2 ripe, Fresh California Avocados, peeled and seeded
As needed Carrot threads*, as needed for garnish

Instructions:
1. Sauté onion, celery and carrot in oil until soft, about 10 minutes.
2. Stir in corn, thyme, water and a little salt; simmer 20 minutes.
3. Coarsely puree mixture; return to pot.
4. Stir in salt, white pepper and cayenne to taste.
5. Remove from heat; stir in lemon juice.
6. Dice half of the avocados and stir into soup. Slice remaining avocado.
7. Divide soup among warmed soup bowls. Garnish with avocado slices and carrot threads.

Serving Suggestions:
Stir in diced roast chicken or turkey for a main-meal entrée. To make carrot threads, pull a zester down a large carrot. Try with a glass of Pinot Noir.

*Large avocados are recommended for this recipe. A large avocado averages about 8 ounces. If using smaller or larger size avocados adjust the quantity accordingly.

Sweet Coconut Tapioca Soup with Bananas Sweet Coconut Tapioca Soup with Bananas (Che Chuoi)
Cooking Light, myrecipes.com
Photo by Karry Hosford

This traditional dessert soup called Che Chuoi, made healthy with low sugar, tapioca, light coconut milk and fresh bananas, is a favorite for kids of all ages as a feel-good soup after dinner or a tasty after-school snack. According to myrecipes.com, it can be eaten hot, at room temperature, or chilled, and the cooler it gets, the thicker it becomes. Serves 4.

Ingredients:
2 cups water
1 (14-ounce) can light coconut milk
1/2 cup sugar
4 cup uncooked granulated tapioca
1/2 teaspoon salt
2 large ripe bananas, quartered lengthwise and cut into 1/2-inch pieces (about 1 1/2 cups)
1 teaspoon sesame seeds, toasted (optional)

Instructions:
1. Bring water and coconut milk to a boil in a medium saucepan.
2. Stir in sugar, tapioca, and salt. Reduce heat to medium-low; cook 30 minutes, stirring frequently.
3. Stir in bananas. Remove from heat; cover, and let stand 15 minutes.
4. Serve warm, or chill 3 hours. Sprinkle with sesame seeds, if desired

Sleep Tight: Family Sleep Goals for the New Year

New Jammies Sleep SackAs New Jammies winds down after the holidays, we welcome a new year of learning, adventure, discovery and fun.

Not to mention plenty of sleep to get us through our busy days.

As the calendar advances to 2016, we’ve set some goals we think might be easier to achieve if our New Jammies friends are joining in the challenge. From infants to adults, we all appreciate a good night’s sleep. These New Year’s resolutions will help sleep dream’s come true in 2016, friends!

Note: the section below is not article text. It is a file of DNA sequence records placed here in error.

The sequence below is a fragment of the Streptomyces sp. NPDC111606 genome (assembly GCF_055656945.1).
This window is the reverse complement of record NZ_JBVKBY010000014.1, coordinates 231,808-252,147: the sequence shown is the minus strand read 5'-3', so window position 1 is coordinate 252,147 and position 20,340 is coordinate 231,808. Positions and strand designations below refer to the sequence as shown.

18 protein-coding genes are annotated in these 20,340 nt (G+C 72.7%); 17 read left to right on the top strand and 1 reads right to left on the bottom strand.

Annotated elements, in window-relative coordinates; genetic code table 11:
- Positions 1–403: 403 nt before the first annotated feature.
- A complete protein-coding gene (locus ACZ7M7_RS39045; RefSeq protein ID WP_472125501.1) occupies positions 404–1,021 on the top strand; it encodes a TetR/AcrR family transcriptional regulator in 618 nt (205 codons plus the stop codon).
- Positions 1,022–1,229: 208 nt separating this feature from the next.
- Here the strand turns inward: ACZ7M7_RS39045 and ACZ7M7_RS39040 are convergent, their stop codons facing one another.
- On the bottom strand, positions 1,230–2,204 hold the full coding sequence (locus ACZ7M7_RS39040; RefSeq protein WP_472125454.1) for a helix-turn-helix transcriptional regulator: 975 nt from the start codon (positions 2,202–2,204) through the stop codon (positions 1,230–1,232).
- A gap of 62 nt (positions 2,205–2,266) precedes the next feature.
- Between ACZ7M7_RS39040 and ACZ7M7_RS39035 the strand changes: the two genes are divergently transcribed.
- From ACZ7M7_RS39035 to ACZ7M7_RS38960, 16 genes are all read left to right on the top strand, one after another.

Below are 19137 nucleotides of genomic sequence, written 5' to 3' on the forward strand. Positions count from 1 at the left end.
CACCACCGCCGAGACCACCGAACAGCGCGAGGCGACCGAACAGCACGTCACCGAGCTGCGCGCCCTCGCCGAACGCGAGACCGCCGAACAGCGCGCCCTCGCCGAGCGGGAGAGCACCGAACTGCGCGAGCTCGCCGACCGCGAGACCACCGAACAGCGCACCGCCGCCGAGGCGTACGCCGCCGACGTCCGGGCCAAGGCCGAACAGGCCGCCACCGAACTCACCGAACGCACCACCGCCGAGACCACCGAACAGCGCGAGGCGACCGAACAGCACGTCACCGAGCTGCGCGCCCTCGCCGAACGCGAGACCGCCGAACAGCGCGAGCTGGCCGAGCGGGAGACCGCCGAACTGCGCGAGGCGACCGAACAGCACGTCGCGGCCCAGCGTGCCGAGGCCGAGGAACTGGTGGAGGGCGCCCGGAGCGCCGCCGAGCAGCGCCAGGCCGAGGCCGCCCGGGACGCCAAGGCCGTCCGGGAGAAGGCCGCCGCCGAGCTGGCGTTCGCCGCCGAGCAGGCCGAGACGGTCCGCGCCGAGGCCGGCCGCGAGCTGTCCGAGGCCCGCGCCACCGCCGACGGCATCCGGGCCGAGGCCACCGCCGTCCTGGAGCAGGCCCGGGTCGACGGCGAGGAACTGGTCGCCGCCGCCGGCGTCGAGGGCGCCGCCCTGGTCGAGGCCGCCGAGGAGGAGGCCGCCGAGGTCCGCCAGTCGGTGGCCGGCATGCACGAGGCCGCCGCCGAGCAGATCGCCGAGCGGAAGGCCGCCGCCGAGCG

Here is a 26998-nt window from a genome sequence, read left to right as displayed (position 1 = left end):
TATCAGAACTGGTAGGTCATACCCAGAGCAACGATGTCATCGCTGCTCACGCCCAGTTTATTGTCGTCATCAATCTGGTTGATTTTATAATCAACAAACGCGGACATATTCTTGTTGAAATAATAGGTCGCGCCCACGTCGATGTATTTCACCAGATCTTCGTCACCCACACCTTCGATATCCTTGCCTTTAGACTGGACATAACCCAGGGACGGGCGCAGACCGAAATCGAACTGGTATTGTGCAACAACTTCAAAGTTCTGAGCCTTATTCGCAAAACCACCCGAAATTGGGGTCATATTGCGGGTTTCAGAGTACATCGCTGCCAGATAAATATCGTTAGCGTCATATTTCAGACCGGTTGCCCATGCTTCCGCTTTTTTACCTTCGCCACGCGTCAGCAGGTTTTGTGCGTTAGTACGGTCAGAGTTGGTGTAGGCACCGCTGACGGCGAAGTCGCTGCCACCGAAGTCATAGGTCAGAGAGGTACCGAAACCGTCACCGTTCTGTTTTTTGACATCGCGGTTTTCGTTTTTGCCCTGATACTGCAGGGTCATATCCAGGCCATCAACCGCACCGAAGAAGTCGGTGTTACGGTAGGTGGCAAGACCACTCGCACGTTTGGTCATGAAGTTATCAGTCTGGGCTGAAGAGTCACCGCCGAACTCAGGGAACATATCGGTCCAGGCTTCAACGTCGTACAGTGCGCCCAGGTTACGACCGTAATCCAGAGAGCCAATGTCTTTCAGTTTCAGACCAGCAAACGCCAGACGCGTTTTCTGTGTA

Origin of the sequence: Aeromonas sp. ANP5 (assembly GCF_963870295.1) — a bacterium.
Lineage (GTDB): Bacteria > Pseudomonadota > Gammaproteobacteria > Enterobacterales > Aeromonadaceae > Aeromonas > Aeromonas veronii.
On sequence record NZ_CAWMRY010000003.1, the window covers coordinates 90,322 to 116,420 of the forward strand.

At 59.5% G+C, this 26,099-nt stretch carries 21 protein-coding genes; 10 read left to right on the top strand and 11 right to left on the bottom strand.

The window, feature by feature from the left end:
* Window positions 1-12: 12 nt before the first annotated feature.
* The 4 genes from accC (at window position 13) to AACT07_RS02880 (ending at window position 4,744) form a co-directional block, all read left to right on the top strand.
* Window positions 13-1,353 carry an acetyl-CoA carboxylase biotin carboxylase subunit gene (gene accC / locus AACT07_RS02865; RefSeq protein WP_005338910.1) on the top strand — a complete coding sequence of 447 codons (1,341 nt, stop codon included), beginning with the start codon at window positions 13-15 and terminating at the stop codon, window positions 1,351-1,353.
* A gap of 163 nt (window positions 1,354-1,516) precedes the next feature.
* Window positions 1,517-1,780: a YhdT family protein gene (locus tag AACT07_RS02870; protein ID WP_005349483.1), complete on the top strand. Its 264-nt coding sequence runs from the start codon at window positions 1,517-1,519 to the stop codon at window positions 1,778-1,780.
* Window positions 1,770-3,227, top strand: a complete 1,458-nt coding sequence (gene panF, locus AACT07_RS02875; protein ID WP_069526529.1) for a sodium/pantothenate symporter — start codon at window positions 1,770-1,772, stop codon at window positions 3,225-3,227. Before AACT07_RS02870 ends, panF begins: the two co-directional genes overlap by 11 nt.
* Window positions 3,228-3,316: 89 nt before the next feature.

Tune Out to Zone Out at Night

Young and old, beware of the effects of electronics use at nighttime. According to the National Sleep Foundation (NSF), robust scientific data documenting the role of light in promoting wakefulness is stressing the point that electronics and sleep really don’t mix.

“Signaling of light and dark helps us to be alert in the morning and be able to fall asleep at the appropriate time at night,” reports the NSF. “Careful studies have shown that even our small electronic devices emit sufficient light to miscue the brain and promote wakefulness. As adults we are subject to these influences and our children are particularly susceptible.”

The Foundation suggests that many children are not fulfilling basic sleep requirements and adequate sleep is essential for growth, learning, mood, creativity and weight control. Solutions, and in this case new year’s resolutions, include less TV in the bedroom and electronic media, including watching Internet videos and using social media, before bedtime.

“Understanding the influence of light and evening engagement on sleep is the first step in helping parents address the dilemma of electronics in the bedroom,” according to the NSF.

Eat Right to Sleep Tight

Studies consistently prove that better nutrition equals better overall health. Including how well we sleep. So it only makes sense to eat foods that help us get some proper ZZZs. The website health.com suggests including these nutrients in your diet for better sleep each night:

GrapefruitLycopene, found in grapefruit, tomatoes, papaya and watermelon.

Selenium, in fish such as halibut, tuna and cod, as well as shellfish, barley, turkey and nuts.

Vitamin C, from fruits such as pineapple, strawberries, papaya, and citrus, and veggies such as bell peppers, broccoli, and kale.

Carbohydrates, in cereal, rice, potatoes or white bread. Health.com reports that a study in The American Journal of Clinical Nutrition said eating easily digested carbs four hours before bedtime led people to fall asleep faster.

Quit Bad Habits to Improve Sleep Hygiene

Losing weight. Eating better. Quitting smoking. New Year’s resolutions can sound like a broken record, but for many adults who can’t shake their bad habits, and even kids battling childhood obesity, the struggle is real. And many bad habits lead to poor sleep hygiene, which the Centers for Disease Control and Prevention (CDC) defines as the promotion of good sleep habits and regular sleep. We encourage kids and adults to get outside and play for a healthy exercise regimen that encourages best sleep practices. Both the CDC and the National Sleep Foundation agree that the following sleep hygiene tips can be used to improve sleep:

New Jammies Football• Go to bed at the same time each night and rise at the same time each morning.

• Avoid large meals before bedtime.

• Avoid caffeine and alcohol close to bedtime.

• Avoid nicotine.

These all sound like achievable New Year’s resolutions that can lead to better sleep and a healthy 2016.

Happy New Year from New Jammies!

__________________________